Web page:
A Brilliant Plan

Chapter 37

MRS. OTIS TOOK an unexpected call the next morning. She stuck her head into the workshop and announced, “A Mr. Cornelius for you on the phone.”

I went into the store and picked up the receiver. “Thomas?”

“Yes, Calendar,” his voice made my heart beat faster, as usual, fear, hate, love or all of the above. “I had some late luck with your inquiry regarding that computer specialist.”

“Can you call 212-555-6572 in about two minutes?” I interrupted, “I don’t want my assistant to hear all about my love life.”

Click, Thomas hung up without hesitation or asking me to repeat the number. So nice to deal with professionals.

I went out, crossed the street and headed over to a row of public phones. And indeed, a minute later, the left phone began to ring. I sat down on a flower container and picked up.

“That was a very tough cookie. That guy knew how to vanish and cover his tracks.”

“I hope that your choice of words indicates the futility of his attempts,” I responded.

“Futile it was,” Thomas replied. “Hans Polter did some very nice double backs when he did his cross country tour to get lost in big anonymous America. He had several identities prepared, also stole some electronic money from bank and brokerage accounts of co-workers. My sources were able to learn his current identity and believe it or not, he is in your neighborhood.”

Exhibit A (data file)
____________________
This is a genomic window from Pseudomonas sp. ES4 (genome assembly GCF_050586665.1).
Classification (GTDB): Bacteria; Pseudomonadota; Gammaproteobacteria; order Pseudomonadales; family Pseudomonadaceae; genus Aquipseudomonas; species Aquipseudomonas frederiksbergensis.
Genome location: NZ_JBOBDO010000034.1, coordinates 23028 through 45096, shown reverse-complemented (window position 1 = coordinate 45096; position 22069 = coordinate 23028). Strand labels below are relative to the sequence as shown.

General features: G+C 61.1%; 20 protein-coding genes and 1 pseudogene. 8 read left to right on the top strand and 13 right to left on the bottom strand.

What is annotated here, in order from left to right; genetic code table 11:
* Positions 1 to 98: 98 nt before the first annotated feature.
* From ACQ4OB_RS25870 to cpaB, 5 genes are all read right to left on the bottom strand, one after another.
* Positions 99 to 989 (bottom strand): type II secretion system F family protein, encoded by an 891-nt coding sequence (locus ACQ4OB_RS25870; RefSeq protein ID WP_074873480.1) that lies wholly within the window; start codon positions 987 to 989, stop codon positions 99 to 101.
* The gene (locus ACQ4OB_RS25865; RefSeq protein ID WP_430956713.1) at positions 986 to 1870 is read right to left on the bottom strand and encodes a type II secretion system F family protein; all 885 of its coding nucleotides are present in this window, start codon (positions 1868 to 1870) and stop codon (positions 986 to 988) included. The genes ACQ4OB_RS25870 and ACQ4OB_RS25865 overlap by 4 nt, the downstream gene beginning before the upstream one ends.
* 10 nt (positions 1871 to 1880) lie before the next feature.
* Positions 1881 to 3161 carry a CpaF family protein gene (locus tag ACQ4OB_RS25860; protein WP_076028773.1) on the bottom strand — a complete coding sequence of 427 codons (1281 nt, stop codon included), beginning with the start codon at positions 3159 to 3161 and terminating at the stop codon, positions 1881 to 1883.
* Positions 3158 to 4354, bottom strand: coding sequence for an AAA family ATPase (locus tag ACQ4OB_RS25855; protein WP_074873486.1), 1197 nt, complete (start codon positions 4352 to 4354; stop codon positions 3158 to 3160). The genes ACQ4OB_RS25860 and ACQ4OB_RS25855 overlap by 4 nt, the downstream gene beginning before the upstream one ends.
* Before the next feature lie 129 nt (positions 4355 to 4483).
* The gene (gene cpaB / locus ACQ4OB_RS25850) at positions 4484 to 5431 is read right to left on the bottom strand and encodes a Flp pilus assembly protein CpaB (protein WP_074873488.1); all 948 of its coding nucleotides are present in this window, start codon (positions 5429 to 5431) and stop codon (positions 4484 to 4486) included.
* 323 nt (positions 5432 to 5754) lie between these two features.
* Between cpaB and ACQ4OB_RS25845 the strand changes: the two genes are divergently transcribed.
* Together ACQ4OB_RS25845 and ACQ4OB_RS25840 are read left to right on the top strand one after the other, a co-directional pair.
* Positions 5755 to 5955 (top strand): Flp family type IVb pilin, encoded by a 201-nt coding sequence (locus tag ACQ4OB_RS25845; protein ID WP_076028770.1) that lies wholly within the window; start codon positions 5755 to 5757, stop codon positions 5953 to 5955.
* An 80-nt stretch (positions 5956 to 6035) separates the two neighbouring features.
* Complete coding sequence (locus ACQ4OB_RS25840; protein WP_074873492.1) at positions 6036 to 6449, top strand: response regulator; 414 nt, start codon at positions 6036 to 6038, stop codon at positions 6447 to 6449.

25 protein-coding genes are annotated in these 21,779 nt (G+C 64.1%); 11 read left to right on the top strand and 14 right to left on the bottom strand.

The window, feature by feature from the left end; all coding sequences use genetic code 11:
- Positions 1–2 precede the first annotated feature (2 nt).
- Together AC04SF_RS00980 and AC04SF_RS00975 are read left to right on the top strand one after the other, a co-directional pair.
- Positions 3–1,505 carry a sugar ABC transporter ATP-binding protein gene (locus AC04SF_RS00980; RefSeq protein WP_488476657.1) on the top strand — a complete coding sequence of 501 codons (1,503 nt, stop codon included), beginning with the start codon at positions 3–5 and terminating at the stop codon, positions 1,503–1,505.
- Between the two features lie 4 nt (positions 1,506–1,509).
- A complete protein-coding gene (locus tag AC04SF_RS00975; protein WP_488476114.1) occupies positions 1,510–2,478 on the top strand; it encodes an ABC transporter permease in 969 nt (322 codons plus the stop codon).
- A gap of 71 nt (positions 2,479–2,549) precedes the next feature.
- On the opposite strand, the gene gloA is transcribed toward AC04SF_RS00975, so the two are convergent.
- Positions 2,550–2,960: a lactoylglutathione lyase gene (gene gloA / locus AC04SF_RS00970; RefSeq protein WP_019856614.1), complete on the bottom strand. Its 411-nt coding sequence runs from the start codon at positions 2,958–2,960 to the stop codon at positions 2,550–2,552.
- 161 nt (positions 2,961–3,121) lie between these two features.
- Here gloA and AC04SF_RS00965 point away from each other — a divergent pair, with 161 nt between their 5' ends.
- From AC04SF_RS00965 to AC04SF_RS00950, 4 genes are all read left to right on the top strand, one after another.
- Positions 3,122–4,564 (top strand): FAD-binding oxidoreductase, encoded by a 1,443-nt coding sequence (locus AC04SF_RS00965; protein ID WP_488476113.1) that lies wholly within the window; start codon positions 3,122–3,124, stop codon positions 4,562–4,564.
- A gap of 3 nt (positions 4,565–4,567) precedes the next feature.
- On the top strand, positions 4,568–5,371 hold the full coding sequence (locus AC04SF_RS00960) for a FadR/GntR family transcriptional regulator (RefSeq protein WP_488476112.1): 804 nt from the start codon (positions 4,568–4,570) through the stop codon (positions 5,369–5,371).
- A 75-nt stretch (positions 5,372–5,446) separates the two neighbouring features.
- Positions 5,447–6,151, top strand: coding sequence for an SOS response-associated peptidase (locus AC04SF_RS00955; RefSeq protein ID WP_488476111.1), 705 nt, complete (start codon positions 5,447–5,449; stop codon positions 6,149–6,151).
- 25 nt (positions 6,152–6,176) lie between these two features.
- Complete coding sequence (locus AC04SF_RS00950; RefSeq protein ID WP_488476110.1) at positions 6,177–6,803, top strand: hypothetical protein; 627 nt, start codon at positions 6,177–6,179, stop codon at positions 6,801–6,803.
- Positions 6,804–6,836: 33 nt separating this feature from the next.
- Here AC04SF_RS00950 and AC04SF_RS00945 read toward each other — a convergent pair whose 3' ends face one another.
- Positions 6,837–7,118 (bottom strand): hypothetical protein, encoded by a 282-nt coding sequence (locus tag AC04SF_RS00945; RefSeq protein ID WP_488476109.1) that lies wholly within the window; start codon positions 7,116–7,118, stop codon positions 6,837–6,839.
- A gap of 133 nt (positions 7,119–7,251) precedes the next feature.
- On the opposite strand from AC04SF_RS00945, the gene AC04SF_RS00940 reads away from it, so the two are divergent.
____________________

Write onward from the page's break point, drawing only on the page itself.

I found myself glancing involuntarily over my shoulder to make sure he wasn’t sitting on the bench in front of the post office. I wrote down the new address and name of Mr. Polter, thanked Thomas without telling him any developments in our common case and hung up.

An hour later, Mundy and I drove east toward Orange County.

“You think it will be dangerous to talk to him? Maybe he is of the violent type?” Mundy was his usual tenderfoot self.

“I only want to find out what he knows about the break-in and the murder. If he cooperates and nothing comes out of it, we can leave him alone. If he smells fishy, we leave with an excuse and call the police.”